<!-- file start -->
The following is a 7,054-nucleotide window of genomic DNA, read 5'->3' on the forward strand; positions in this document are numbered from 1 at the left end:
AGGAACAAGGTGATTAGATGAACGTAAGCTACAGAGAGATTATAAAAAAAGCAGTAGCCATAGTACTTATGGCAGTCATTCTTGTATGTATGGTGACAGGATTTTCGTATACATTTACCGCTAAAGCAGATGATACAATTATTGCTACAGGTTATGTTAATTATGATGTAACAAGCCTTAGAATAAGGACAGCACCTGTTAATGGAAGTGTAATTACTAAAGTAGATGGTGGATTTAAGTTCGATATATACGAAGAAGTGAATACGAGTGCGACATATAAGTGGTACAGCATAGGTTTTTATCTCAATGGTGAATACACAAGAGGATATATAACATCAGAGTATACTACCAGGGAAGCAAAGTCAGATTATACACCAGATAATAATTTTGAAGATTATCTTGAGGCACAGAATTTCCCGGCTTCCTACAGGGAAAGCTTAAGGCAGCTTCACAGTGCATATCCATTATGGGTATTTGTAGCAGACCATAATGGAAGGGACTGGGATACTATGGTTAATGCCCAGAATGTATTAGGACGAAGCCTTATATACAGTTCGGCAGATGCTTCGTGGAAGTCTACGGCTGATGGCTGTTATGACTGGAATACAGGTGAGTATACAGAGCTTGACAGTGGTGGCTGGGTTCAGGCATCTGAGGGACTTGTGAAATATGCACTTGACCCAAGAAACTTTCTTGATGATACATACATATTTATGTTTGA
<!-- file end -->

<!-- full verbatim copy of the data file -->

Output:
The following is a 7,054-nucleotide window of genomic DNA, read 5'->3' on the forward strand; positions in this document are numbered from 1 at the left end:
AGGAACAAGGTGATTAGATGAACGTAAGCTACAGAGAGATTATAAAAAAAGCAGTAGCCATAGTACTTATGGCAGTCATTCTTGTATGTATGGTGACAGGATTTTCGTATACATTTACCGCTAAAGCAGATGATACAATTATTGCTACAGGTTATGTTAATTATGATGTAACAAGCCTTAGAATAAGGACAGCACCTGTTAATGGAAGTGTAATTACTAAAGTAGATGGTGGATTTAAGTTCGATATATACGAAGAAGTGAATACGAGTGCGACATATAAGTGGTACAGCATAGGTTTTTATCTCAATGGTGAATACACAAGAGGATATATAACATCAGAGTATACTACCAGGGAAGCAAAGTCAGATTATACACCAGATAATAATTTTGAAGATTATCTTGAGGCACAGAATTTCCCGGCTTCCTACAGGGAAAGCTTAAGGCAGCTTCACAGTGCATATCCATTATGGGTATTTGTAGCAGACCATAATGGAAGGGACTGGGATACTATGGTTAATGCCCAGAATGTATTAGGACGAAGCCTTATATACAGTTCGGCAGATGCTTCGTGGAAGTCTACGGCTGATGGCTGTTATGACTGGAATACAGGTGAGTATACAGAGCTTGACAGTGGTGGCTGGGTTCAGGCATCTGAGGGACTTGTGAAATATGCACTTGACCCAAGAAACTTTCTTGATGATACATACATATTTATGTTTGA